|Reading 1||Response||Reading 2||Gospel|
|Jer 38:4-6, 8-10||Ps 40:2, 3, 4, 18||Heb 12:1-4||Lk 12:49-53|
Discipleship: difficult choices
During Ordinary time the Lectionary invites RCIA participants and the believing community to hear and to reflect on Jesus’ stories and teachings from his everyday ministry. This week’s readings describe a disciple’s conflicts in choosing to follow Jesus.
In the first reading from the book of Jeremiah, the military leaders charge Jeremiah with sedition and ask the king to put Jeremiah to death. Jeremiah’s prophecy divides Judah’s leaders and causes Jeremiah’s rejection and suffering. Ebed-melech, a non-Jewish Cushite (Ethiopian), intervenes with the king and saves Jeremiah’s life. The Lectionary editors chose this passage to parallel today’s gospel. Like Jeremiah’s prophecies, Jesus’ teachings about discipleship and the kingdom will cause division and will result in his rejection and death.
In the second reading from the letter to the Hebrews, the author reminds the believing community that we are inspired not only by our ancestors in faith–“so great a cloud of witnesses”–but most of all by Jesus, the “founder and perfector.” Jesus’ sufferings give us courage to continue our own discipleship, even to martyrdom.
In the gospel Jesus tells his disciples in prophetic style that the kingdom he preaches is a refining and purifying fire. Luke gives us two related sayings about Jesus’ mission:
- I have come to set fire: Jesus is conscious of his prophetic mission; fire symbolizes the coming eschatological (end time) judgement. Jesus requires each disciple to accept his message and to choose to follow him. Jesus is also conscious that his mission will result in his death: “the baptism with which I must be baptized.” Earlier in Luke’s gospel, John the Baptizer introduced Jesus as one who brings a cleansing fire (Lk 3:16-17).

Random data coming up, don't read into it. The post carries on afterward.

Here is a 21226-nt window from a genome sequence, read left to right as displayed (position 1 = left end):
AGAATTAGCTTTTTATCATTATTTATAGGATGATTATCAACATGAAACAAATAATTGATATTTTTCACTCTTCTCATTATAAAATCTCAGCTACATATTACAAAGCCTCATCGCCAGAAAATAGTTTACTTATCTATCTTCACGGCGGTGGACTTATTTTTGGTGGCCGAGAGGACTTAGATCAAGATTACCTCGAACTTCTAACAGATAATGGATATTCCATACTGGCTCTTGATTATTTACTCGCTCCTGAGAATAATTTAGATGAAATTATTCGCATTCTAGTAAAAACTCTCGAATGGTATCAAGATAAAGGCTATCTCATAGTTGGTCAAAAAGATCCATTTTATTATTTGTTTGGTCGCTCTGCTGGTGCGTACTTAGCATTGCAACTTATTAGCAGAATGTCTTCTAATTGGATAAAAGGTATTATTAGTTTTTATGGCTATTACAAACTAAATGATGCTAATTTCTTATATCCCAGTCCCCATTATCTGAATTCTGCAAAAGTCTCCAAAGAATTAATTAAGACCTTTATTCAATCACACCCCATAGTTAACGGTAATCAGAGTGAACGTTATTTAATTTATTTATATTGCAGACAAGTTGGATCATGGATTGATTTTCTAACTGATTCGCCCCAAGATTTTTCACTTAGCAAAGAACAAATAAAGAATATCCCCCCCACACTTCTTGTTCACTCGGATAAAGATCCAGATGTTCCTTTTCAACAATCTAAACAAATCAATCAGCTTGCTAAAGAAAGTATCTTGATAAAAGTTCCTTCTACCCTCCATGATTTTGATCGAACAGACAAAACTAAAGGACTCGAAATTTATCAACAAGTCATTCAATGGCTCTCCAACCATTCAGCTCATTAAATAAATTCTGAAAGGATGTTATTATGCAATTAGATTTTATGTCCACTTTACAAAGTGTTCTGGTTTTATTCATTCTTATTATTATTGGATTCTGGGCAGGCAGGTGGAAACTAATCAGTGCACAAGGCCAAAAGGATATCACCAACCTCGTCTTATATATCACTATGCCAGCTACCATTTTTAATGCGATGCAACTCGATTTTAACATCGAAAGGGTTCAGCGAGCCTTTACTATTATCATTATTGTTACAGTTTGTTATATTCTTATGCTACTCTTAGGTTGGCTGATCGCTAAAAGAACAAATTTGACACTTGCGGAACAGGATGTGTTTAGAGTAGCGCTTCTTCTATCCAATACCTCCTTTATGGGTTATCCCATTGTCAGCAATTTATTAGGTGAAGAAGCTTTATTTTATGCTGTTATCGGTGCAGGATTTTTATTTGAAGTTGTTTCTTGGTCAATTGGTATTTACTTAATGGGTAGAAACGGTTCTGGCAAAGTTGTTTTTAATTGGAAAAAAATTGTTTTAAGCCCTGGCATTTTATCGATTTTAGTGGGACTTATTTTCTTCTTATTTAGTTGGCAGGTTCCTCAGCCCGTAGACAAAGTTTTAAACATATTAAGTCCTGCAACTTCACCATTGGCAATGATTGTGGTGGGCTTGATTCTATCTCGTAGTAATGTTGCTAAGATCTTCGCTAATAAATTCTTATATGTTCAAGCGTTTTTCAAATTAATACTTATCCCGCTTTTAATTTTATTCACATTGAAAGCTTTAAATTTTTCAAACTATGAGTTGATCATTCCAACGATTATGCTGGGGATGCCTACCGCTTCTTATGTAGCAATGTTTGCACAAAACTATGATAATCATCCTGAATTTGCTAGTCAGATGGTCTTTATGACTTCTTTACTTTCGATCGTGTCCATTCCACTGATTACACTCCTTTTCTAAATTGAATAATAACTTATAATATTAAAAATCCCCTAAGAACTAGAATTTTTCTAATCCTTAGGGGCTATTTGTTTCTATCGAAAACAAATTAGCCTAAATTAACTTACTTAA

- I have come to create division, not peace: Up to this point, Jesus has tried to unite people who are in conflict (see my reflection for the 18 Sunday in Ordinary time, Year C). But like the prophet Jeremiah, Jesus also knows that confronting the comfortable to change (metanoia) causes conflict. Jesus’ message will divide his audience. In describing the signs of the end times, Hebrew prophets and apocalyptic writers list the destruction of family relationships (see Micah 7). Earlier in Luke’s gospel, Simeon identified Jesus as a sign of contradiction and division (Lk 2:34).
Jesus confronts RCIA participants and the believing community with difficult choices and hard-to-hear consequences. Discipleship shouldn’t feel comfortable. Through baptism we are anointed prophets. Like Jeremiah and Jesus we are called to speak and to do the difficult things that faith requires. We are supported by a “great cloud of witnesses”–the Greek word μάρτυς (MAR-tus), meaning witness, also becomes the English word martyr. The Hebrews’ author reminds us that we have “not yet shed blood” as disciples, but we might at some point. We have been baptized with water. Are we willing to accept the baptism that Jesus chose?